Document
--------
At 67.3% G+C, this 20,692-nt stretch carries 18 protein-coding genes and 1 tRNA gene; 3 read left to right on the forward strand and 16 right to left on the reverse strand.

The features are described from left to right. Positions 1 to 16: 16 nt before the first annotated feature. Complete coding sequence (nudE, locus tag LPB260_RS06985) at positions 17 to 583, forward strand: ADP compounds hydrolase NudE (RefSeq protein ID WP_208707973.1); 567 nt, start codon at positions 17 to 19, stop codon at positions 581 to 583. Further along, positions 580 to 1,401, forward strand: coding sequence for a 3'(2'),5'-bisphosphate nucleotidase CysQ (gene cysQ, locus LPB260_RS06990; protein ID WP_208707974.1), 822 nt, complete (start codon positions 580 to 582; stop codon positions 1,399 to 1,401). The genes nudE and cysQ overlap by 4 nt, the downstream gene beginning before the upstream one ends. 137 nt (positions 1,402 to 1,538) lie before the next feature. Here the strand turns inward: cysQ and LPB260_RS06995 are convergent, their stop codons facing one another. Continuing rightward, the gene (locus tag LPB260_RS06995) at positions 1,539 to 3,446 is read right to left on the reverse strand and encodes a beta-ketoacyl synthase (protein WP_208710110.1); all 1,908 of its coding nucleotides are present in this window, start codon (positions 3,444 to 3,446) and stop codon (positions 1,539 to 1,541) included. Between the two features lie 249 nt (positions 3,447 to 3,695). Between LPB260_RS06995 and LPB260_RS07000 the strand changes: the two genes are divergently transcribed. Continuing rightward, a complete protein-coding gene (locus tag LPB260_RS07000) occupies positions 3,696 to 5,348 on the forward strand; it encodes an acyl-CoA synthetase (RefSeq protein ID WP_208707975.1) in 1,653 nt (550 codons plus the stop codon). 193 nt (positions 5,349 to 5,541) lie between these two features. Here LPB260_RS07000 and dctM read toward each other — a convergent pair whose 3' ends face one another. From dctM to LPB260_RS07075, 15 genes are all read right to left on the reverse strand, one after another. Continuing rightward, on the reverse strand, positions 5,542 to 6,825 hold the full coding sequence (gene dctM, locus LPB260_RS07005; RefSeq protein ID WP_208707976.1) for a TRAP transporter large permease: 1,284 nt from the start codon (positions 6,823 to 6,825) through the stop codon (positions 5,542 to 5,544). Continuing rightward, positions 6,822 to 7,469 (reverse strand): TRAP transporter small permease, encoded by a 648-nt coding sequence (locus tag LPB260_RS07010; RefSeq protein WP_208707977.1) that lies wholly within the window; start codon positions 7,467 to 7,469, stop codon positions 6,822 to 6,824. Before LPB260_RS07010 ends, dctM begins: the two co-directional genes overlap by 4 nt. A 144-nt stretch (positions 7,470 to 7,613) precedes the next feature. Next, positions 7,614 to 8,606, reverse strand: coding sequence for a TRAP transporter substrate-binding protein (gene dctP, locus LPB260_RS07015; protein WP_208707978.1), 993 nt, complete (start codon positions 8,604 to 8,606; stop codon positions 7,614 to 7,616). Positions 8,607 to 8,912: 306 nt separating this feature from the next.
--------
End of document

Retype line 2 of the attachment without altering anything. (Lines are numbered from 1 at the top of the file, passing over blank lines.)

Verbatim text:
The features are described from left to right. Positions 1 to 16: 16 nt before the first annotated feature. Complete coding sequence (nudE, locus tag LPB260_RS06985) at positions 17 to 583, forward strand: ADP compounds hydrolase NudE (RefSeq protein ID WP_208707973.1); 567 nt, start codon at positions 17 to 19, stop codon at positions 581 to 583. Further along, positions 580 to 1,401, forward strand: coding sequence for a 3'(2'),5'-bisphosphate nucleotidase CysQ (gene cysQ, locus LPB260_RS06990; protein ID WP_208707974.1), 822 nt, complete (start codon positions 580 to 582; stop codon positions 1,399 to 1,401). The genes nudE and cysQ overlap by 4 nt, the downstream gene beginning before the upstream one ends. 137 nt (positions 1,402 to 1,538) lie before the next feature. Here the strand turns inward: cysQ and LPB260_RS06995 are convergent, their stop codons facing one another. Continuing rightward, the gene (locus tag LPB260_RS06995) at positions 1,539 to 3,446 is read right to left on the reverse strand and encodes a beta-ketoacyl synthase (protein WP_208710110.1); all 1,908 of its coding nucleotides are present in this window, start codon (positions 3,444 to 3,446) and stop codon (positions 1,539 to 1,541) included. Between the two features lie 249 nt (positions 3,447 to 3,695). Between LPB260_RS06995 and LPB260_RS07000 the strand changes: the two genes are divergently transcribed. Continuing rightward, a complete protein-coding gene (locus tag LPB260_RS07000) occupies positions 3,696 to 5,348 on the forward strand; it encodes an acyl-CoA synthetase (RefSeq protein ID WP_208707975.1) in 1,653 nt (550 codons plus the stop codon). 193 nt (positions 5,349 to 5,541) lie between these two features. Here LPB260_RS07000 and dctM read toward each other — a convergent pair whose 3' ends face one another. From dctM to LPB260_RS07075, 15 genes are all read right to left on the reverse strand, one after another. Continuing rightward, on the reverse strand, positions 5,542 to 6,825 hold the full coding sequence (gene dctM, locus LPB260_RS07005; RefSeq protein ID WP_208707976.1) for a TRAP transporter large permease: 1,284 nt from the start codon (positions 6,823 to 6,825) through the stop codon (positions 5,542 to 5,544). Continuing rightward, positions 6,822 to 7,469 (reverse strand): TRAP transporter small permease, encoded by a 648-nt coding sequence (locus tag LPB260_RS07010; RefSeq protein WP_208707977.1) that lies wholly within the window; start codon positions 7,467 to 7,469, stop codon positions 6,822 to 6,824. Before LPB260_RS07010 ends, dctM begins: the two co-directional genes overlap by 4 nt. A 144-nt stretch (positions 7,470 to 7,613) precedes the next feature. Next, positions 7,614 to 8,606, reverse strand: coding sequence for a TRAP transporter substrate-binding protein (gene dctP, locus LPB260_RS07015; protein WP_208707978.1), 993 nt, complete (start codon positions 8,604 to 8,606; stop codon positions 7,614 to 7,616). Positions 8,607 to 8,912: 306 nt separating this feature from the next.